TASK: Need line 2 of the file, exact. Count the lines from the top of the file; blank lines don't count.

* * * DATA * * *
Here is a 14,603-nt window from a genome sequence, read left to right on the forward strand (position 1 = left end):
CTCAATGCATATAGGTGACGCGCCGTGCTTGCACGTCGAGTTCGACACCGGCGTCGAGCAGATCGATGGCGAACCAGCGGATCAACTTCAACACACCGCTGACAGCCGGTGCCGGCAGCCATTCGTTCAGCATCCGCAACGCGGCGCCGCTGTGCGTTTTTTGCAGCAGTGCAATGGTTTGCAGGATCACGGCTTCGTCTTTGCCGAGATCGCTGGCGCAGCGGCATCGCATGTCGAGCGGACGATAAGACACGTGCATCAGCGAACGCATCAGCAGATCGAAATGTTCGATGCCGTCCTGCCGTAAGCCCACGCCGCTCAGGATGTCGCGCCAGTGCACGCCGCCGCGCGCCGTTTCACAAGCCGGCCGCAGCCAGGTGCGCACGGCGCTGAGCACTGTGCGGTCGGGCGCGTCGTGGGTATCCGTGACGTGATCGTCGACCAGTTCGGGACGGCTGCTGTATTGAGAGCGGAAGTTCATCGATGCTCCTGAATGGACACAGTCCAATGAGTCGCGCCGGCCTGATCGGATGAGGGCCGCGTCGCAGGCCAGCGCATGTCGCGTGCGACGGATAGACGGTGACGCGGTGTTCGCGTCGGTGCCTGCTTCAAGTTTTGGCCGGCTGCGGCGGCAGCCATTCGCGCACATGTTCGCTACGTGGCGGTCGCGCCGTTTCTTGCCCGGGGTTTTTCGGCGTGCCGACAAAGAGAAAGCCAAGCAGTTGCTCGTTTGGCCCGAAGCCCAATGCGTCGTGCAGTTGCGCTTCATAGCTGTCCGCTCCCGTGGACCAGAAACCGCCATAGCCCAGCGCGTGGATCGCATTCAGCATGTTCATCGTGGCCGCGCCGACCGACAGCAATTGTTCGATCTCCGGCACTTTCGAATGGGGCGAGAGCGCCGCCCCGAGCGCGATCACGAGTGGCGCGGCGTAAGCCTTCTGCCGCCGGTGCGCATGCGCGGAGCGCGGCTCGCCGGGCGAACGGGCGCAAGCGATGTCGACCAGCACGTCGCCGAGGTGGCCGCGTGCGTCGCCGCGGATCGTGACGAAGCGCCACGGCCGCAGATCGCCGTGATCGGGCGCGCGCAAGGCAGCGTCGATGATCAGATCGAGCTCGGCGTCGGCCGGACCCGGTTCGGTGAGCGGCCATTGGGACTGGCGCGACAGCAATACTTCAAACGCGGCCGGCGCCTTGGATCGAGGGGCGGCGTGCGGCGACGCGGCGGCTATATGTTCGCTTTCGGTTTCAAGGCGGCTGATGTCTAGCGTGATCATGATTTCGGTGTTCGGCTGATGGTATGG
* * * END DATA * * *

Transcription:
CTCAATGCATATAGGTGACGCGCCGTGCTTGCACGTCGAGTTCGACACCGGCGTCGAGCAGATCGATGGCGAACCAGCGGATCAACTTCAACACACCGCTGACAGCCGGTGCCGGCAGCCATTCGTTCAGCATCCGCAACGCGGCGCCGCTGTGCGTTTTTTGCAGCAGTGCAATGGTTTGCAGGATCACGGCTTCGTCTTTGCCGAGATCGCTGGCGCAGCGGCATCGCATGTCGAGCGGACGATAAGACACGTGCATCAGCGAACGCATCAGCAGATCGAAATGTTCGATGCCGTCCTGCCGTAAGCCCACGCCGCTCAGGATGTCGCGCCAGTGCACGCCGCCGCGCGCCGTTTCACAAGCCGGCCGCAGCCAGGTGCGCACGGCGCTGAGCACTGTGCGGTCGGGCGCGTCGTGGGTATCCGTGACGTGATCGTCGACCAGTTCGGGACGGCTGCTGTATTGAGAGCGGAAGTTCATCGATGCTCCTGAATGGACACAGTCCAATGAGTCGCGCCGGCCTGATCGGATGAGGGCCGCGTCGCAGGCCAGCGCATGTCGCGTGCGACGGATAGACGGTGACGCGGTGTTCGCGTCGGTGCCTGCTTCAAGTTTTGGCCGGCTGCGGCGGCAGCCATTCGCGCACATGTTCGCTACGTGGCGGTCGCGCCGTTTCTTGCCCGGGGTTTTTCGGCGTGCCGACAAAGAGAAAGCCAAGCAGTTGCTCGTTTGGCCCGAAGCCCAATGCGTCGTGCAGTTGCGCTTCATAGCTGTCCGCTCCCGTGGACCAGAAACCGCCATAGCCCAGCGCGTGGATCGCATTCAGCATGTTCATCGTGGCCGCGCCGACCGACAGCAATTGTTCGATCTCCGGCACTTTCGAATGGGGCGAGAGCGCCGCCCCGAGCGCGATCACGAGTGGCGCGGCGTAAGCCTTCTGCCGCCGGTGCGCATGCGCGGAGCGCGGCTCGCCGGGCGAACGGGCGCAAGCGATGTCGACCAGCACGTCGCCGAGGTGGCCGCGTGCGTCGCCGCGGATCGTGACGAAGCGCCACGGCCGCAGATCGCCGTGATCGGGCGCGCGCAAGGCAGCGTCGATGATCAGATCGAGCTCGGCGTCGGCCGGACCCGGTTCGGTGAGCGGCCATTGGGACTGGCGCGACAGCAATACTTCAAACGCGGCCGGCGCCTTGGATCGAGGGGCGGCGTGCGGCGACGCGGCGGCTATATGTTCGCTTTCGGTTTCAAGGCGGCTGATGTCTAGCGTGATCATGATTTCGGTGTTCGGCTGATGGTATGG